Is Royal Bank of Scotland Group plc now the ultimate contrarian buy?

A report in the Financial Times on Monday suggested that the government’s accounting rules will require it to write down the value of its 73% stake in Royal Bank of Scotland Group (LSE: RBS) from £21.5bn to £14.7bn in the Chancellor’s Autumn Statement.

It would be the second such writedown in six months, and reflects the 42% decline in the bank’s share price so far this year. Today’s 175p share price is 65% lower than the 503p paid by the government back in 2008, when it saved RBS with a £45bn bailout.

Yet despite all the bad news, RBS has made some progress since 2008. Could now be the right time for contrarian investors to start taking an interest in the group?

Why would anyone buy?

RBS has been a disastrous investment since the financial crisis. But at some point the shares will become cheap enough to offer good value — assuming the bank doesn’t end up failing altogether.

There are some signs of hope. RBS reported a Common Equity Tier 1 ratio of 14.5% at the end of June. That’s well above the regulatory threshold and higher than most of the UK’s other big banks.

RBS shares also trade at a discount of 50% to their tangible net asset value of 345p. The latest broker forecasts suggest that the bank will report adjusted earnings of 12.8p per share in 2016 and 16.3p per share in 2017. These give RBS a forecast P/E of 13.3, falling to 10.4 next year.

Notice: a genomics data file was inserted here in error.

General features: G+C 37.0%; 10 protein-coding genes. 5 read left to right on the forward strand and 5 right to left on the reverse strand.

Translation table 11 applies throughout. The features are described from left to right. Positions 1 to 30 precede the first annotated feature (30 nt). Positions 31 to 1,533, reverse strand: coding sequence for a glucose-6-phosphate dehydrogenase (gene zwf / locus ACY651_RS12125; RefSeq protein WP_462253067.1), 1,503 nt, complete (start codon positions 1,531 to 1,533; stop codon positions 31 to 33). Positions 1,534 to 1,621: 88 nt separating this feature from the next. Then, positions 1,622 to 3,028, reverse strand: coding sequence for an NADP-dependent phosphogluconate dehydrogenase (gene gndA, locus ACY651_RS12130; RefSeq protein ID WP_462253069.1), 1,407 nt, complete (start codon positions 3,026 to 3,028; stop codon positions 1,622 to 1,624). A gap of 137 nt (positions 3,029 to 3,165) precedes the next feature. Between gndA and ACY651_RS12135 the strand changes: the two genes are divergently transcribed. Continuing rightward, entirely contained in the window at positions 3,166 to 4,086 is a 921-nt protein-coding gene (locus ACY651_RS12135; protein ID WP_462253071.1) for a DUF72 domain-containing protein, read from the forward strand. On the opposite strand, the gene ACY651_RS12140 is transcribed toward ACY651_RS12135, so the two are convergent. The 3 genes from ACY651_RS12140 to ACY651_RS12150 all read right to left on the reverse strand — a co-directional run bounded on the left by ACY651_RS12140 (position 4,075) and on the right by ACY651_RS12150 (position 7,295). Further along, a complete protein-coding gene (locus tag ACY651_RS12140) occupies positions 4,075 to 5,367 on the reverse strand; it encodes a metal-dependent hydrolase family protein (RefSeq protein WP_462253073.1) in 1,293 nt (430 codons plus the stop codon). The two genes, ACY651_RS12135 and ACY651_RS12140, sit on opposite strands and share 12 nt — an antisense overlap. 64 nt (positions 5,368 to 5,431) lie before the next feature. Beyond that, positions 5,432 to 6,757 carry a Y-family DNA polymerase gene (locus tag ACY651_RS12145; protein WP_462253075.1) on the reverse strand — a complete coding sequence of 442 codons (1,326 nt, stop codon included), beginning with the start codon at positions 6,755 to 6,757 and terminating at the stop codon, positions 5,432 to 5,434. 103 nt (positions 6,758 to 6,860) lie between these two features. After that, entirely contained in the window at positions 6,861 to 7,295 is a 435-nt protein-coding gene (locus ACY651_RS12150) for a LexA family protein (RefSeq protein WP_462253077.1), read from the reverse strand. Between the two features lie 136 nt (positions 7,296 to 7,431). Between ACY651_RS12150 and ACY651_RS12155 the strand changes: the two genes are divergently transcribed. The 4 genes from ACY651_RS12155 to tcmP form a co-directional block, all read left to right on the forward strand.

On paper, RBS does have some of the qualifications needed for a value stock.

Here’s the problem

The trouble is that the bank’s book value and earnings forecasts keep on falling. For example, consensus forecasts in October 2015 suggested that RBS would report adjusted earnings of 24.8p for 2016. That forecast has since halved to just 12.8p.

Even if RBS starts to deliver reliable profits, these figures only represent adjusted earnings. The gap between the bank’s adjusted profits and its reported losses is huge.

During the first half of 2016, RBS reported an adjusted profit for its core operating divisions of £5,801m. But the group’s statutory accounts showed that it made an overall loss of £2,045m.

It’s hard to know which figures — if any — should be used to value RBS.

Two key hurdles

One of the most urgent problems facing chief executive Ross McEwan is the divestment of the bank’s Williams & Glyn subsidiary. The bank was meant to commit to a firm plan in 2016 as part of the terms of its bailout.

But RBS shelved a planned flotation in August and has yet to find a trade buyer for these assets. It’s not know what sanctions, if any, RBS might face if it fails to do a deal this year.

A second problem is that RBS is the subject of several US investigations into alleged mis-selling of mortgage securities. These are expected to result in multi-billion dollar payouts. The bank warned earlier this year that further provisions might be necessary to meet these costs.

Once these issues have been resolved, then it may be worth taking a fresh look at RBS. But in my view the shares are only suitable for very brave or expert investors at the moment.

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Roland Head has no position in any shares mentioned. The Motley Fool UK has no position in any of the shares mentioned. We Fools don't all hold the same opinions, but we all believe that considering a diverse range of insights makes us better investors.